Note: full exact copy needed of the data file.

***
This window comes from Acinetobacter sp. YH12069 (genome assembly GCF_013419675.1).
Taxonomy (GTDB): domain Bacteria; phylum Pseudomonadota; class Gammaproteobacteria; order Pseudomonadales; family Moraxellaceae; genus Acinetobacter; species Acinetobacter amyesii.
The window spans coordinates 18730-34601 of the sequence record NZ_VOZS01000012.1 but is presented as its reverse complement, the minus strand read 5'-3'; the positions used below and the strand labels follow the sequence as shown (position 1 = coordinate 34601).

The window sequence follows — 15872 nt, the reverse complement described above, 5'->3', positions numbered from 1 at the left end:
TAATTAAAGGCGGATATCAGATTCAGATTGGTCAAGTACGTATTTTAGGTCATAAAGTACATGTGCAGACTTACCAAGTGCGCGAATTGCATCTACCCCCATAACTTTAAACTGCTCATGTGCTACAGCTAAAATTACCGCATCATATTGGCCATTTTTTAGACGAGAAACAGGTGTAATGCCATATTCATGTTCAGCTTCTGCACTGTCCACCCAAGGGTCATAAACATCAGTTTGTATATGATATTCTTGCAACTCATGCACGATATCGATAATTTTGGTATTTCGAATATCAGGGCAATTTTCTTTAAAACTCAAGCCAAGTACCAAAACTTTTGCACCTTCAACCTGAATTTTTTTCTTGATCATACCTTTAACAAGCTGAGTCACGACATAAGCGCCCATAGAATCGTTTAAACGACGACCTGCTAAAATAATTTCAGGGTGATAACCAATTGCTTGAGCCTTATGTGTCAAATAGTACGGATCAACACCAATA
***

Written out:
This window comes from Acinetobacter sp. YH12069 (genome assembly GCF_013419675.1).
Taxonomy (GTDB): domain Bacteria; phylum Pseudomonadota; class Gammaproteobacteria; order Pseudomonadales; family Moraxellaceae; genus Acinetobacter; species Acinetobacter amyesii.
The window spans coordinates 18730-34601 of the sequence record NZ_VOZS01000012.1 but is presented as its reverse complement, the minus strand read 5'-3'; the positions used below and the strand labels follow the sequence as shown (position 1 = coordinate 34601).

The window sequence follows — 15872 nt, the reverse complement described above, 5'->3', positions numbered from 1 at the left end:
TAATTAAAGGCGGATATCAGATTCAGATTGGTCAAGTACGTATTTTAGGTCATAAAGTACATGTGCAGACTTACCAAGTGCGCGAATTGCATCTACCCCCATAACTTTAAACTGCTCATGTGCTACAGCTAAAATTACCGCATCATATTGGCCATTTTTTAGACGAGAAACAGGTGTAATGCCATATTCATGTTCAGCTTCTGCACTGTCCACCCAAGGGTCATAAACATCAGTTTGTATATGATATTCTTGCAACTCATGCACGATATCGATAATTTTGGTATTTCGAATATCAGGGCAATTTTCTTTAAAACTCAAGCCAAGTACCAAAACTTTTGCACCTTCAACCTGAATTTTTTTCTTGATCATACCTTTAACAAGCTGAGTCACGACATAAGCGCCCATAGAATCGTTTAAACGACGACCTGCTAAAATAATTTCAGGGTGATAACCAATTGCTTGAGCCTTATGTGTCAAATAGTACGGATCAACACCAATA